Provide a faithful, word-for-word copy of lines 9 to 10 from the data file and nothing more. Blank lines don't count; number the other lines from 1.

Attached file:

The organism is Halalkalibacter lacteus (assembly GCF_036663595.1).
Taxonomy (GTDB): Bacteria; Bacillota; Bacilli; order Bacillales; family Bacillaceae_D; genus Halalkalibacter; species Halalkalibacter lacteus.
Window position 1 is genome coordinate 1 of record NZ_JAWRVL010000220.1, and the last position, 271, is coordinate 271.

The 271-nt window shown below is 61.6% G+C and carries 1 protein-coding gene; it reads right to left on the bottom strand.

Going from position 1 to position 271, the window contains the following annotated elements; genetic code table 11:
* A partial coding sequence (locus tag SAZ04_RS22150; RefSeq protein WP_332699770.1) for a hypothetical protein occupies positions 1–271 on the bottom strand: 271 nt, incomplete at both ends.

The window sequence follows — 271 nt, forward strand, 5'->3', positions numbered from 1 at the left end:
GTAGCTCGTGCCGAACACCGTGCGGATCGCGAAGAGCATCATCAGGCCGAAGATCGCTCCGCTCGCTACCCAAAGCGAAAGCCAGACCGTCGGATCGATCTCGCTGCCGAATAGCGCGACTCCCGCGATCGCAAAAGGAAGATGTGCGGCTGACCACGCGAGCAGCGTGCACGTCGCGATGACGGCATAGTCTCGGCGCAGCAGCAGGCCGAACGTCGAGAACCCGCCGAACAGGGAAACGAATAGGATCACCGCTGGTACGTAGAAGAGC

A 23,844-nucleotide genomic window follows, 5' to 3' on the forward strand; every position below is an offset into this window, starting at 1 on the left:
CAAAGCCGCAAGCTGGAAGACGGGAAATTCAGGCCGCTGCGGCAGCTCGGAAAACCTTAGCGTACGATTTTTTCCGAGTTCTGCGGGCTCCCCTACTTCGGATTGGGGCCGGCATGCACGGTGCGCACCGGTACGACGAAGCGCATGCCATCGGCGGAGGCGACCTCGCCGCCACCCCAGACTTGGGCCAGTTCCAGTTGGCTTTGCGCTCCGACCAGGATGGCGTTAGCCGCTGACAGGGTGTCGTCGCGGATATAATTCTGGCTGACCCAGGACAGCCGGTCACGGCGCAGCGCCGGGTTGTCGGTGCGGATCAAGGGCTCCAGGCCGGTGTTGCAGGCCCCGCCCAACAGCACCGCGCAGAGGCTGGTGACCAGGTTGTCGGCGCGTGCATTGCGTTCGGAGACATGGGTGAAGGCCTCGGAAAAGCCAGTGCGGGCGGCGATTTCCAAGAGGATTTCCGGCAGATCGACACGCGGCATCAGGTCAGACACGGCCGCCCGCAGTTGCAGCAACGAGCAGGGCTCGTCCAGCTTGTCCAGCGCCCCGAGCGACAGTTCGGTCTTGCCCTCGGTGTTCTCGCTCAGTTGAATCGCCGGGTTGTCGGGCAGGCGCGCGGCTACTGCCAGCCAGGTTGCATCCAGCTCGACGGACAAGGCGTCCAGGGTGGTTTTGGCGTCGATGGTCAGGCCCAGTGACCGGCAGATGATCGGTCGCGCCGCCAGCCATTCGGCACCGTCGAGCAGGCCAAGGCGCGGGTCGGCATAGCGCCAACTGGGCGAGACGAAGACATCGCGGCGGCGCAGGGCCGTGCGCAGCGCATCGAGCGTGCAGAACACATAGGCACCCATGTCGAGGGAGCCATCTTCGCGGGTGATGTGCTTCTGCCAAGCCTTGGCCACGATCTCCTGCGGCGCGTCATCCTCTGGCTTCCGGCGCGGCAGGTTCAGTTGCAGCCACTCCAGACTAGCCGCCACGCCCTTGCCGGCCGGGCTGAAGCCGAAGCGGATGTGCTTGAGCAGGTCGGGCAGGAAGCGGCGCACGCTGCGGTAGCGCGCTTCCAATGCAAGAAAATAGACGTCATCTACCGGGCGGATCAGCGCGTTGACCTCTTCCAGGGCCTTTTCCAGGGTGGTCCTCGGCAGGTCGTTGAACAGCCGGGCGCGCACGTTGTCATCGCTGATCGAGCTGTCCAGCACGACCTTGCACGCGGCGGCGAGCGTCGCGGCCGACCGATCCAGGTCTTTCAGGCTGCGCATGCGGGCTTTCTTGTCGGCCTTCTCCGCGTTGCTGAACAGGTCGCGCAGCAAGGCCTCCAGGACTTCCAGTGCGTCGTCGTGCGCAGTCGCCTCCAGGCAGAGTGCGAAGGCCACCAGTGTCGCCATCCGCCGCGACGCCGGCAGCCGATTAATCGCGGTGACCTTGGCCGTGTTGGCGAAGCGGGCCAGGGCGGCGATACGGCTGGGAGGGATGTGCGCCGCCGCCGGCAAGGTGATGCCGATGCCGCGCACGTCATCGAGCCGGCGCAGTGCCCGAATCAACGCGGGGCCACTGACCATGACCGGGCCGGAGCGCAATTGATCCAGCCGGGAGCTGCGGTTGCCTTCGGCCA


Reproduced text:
A 23,844-nucleotide genomic window follows, 5' to 3' on the forward strand; every position below is an offset into this window, starting at 1 on the left:
CAAAGCCGCAAGCTGGAAGACGGGAAATTCAGGCCGCTGCGGCAGCTCGGAAAACCTTAGCGTACGATTTTTTCCGAGTTCTGCGGGCTCCCCTACTTCGGATTGGGGCCGGCATGCACGGTGCGCACCGGTACGACGAAGCGCATGCCATCGGCGGAGGCGACCTCGCCGCCACCCCAGACTTGGGCCAGTTCCAGTTGGCTTTGCGCTCCGACCAGGATGGCGTTAGCCGCTGACAGGGTGTCGTCGCGGATATAATTCTGGCTGACCCAGGACAGCCGGTCACGGCGCAGCGCCGGGTTGTCGGTGCGGATCAAGGGCTCCAGGCCGGTGTTGCAGGCCCCGCCCAACAGCACCGCGCAGAGGCTGGTGACCAGGTTGTCGGCGCGTGCATTGCGTTCGGAGACATGGGTGAAGGCCTCGGAAAAGCCAGTGCGGGCGGCGATTTCCAAGAGGATTTCCGGCAGATCGACACGCGGCATCAGGTCAGACACGGCCGCCCGCAGTTGCAGCAACGAGCAGGGCTCGTCCAGCTTGTCCAGCGCCCCGAGCGACAGTTCGGTCTTGCCCTCGGTGTTCTCGCTCAGTTGAATCGCCGGGTTGTCGGGCAGGCGCGCGGCTACTGCCAGCCAGGTTGCATCCAGCTCGACGGACAAGGCGTCCAGGGTGGTTTTGGCGTCGATGGTCAGGCCCAGTGACCGGCAGATGATCGGTCGCGCCGCCAGCCATTCGGCACCGTCGAGCAGGCCAAGGCGCGGGTCGGCATAGCGCCAACTGGGCGAGACGAAGACATCGCGGCGGCGCAGGGCCGTGCGCAGCGCATCGAGCGTGCAGAACACATAGGCACCCATGTCGAGGGAGCCATCTTCGCGGGTGATGTGCTTCTGCCAAGCCTTGGCCACGATCTCCTGCGGCGCGTCATCCTCTGGCTTCCGGCGCGGCAGGTTCAGTTGCAGCCACTCCAGACTAGCCGCCACGCCCTTGCCGGCCGGGCTGAAGCCGAAGCGGATGTGCTTGAGCAGGTCGGGCAGGAAGCGGCGCACGCTGCGGTAGCGCGCTTCCAATGCAAGAAAATAGACGTCATCTACCGGGCGGATCAGCGCGTTGACCTCTTCCAGGGCCTTTTCCAGGGTGGTCCTCGGCAGGTCGTTGAACAGCCGGGCGCGCACGTTGTCATCGCTGATCGAGCTGTCCAGCACGACCTTGCACGCGGCGGCGAGCGTCGCGGCCGACCGATCCAGGTCTTTCAGGCTGCGCATGCGGGCTTTCTTGTCGGCCTTCTCCGCGTTGCTGAACAGGTCGCGCAGCAAGGCCTCCAGGACTTCCAGTGCGTCGTCGTGCGCAGTCGCCTCCAGGCAGAGTGCGAAGGCCACCAGTGTCGCCATCCGCCGCGACGCCGGCAGCCGATTAATCGCGGTGACCTTGGCCGTGTTGGCGAAGCGGGCCAGGGCGGCGATACGGCTGGGAGGGATGTGCGCCGCCGCCGGCAAGGTGATGCCGATGCCGCGCACGTCATCGAGCCGGCGCAGTGCCCGAATCAACGCGGGGCCACTGACCATGACCGGGCCGGAGCGCAATTGATCCAGCCGGGAGCTGCGGTTGCCTTCGGCCA